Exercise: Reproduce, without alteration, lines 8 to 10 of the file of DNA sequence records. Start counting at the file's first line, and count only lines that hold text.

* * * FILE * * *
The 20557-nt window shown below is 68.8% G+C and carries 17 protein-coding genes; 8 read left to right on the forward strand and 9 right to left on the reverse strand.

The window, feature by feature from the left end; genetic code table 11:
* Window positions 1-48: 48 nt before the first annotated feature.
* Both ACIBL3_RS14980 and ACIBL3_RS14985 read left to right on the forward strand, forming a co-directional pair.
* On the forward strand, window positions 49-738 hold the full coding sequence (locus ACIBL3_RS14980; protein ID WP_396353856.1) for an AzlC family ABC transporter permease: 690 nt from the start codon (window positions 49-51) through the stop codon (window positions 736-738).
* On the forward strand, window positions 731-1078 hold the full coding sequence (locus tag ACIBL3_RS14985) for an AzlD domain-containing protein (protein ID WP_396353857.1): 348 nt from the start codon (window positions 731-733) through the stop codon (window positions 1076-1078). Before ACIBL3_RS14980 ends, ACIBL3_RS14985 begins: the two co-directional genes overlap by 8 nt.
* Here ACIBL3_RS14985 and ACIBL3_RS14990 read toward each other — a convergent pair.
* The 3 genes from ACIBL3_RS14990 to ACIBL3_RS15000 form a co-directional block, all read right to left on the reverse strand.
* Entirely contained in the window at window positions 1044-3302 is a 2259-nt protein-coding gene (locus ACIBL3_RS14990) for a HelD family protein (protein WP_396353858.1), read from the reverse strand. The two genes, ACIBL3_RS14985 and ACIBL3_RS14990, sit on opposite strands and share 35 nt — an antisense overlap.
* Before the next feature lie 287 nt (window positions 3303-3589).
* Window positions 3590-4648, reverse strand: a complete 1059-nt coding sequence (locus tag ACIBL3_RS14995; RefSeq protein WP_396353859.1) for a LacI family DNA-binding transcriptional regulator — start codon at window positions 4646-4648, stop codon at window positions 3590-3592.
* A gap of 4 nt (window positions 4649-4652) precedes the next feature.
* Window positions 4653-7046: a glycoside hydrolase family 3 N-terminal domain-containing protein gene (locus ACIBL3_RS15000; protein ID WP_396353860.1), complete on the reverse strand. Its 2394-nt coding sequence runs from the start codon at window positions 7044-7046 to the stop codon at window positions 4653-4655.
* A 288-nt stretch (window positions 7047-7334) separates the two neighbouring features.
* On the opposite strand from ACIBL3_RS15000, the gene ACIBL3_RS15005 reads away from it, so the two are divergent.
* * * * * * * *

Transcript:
* The 3 genes from ACIBL3_RS14990 to ACIBL3_RS15000 form a co-directional block, all read right to left on the reverse strand.
* Entirely contained in the window at window positions 1044-3302 is a 2259-nt protein-coding gene (locus ACIBL3_RS14990) for a HelD family protein (protein WP_396353858.1), read from the reverse strand. The two genes, ACIBL3_RS14985 and ACIBL3_RS14990, sit on opposite strands and share 35 nt — an antisense overlap.
* Before the next feature lie 287 nt (window positions 3303-3589).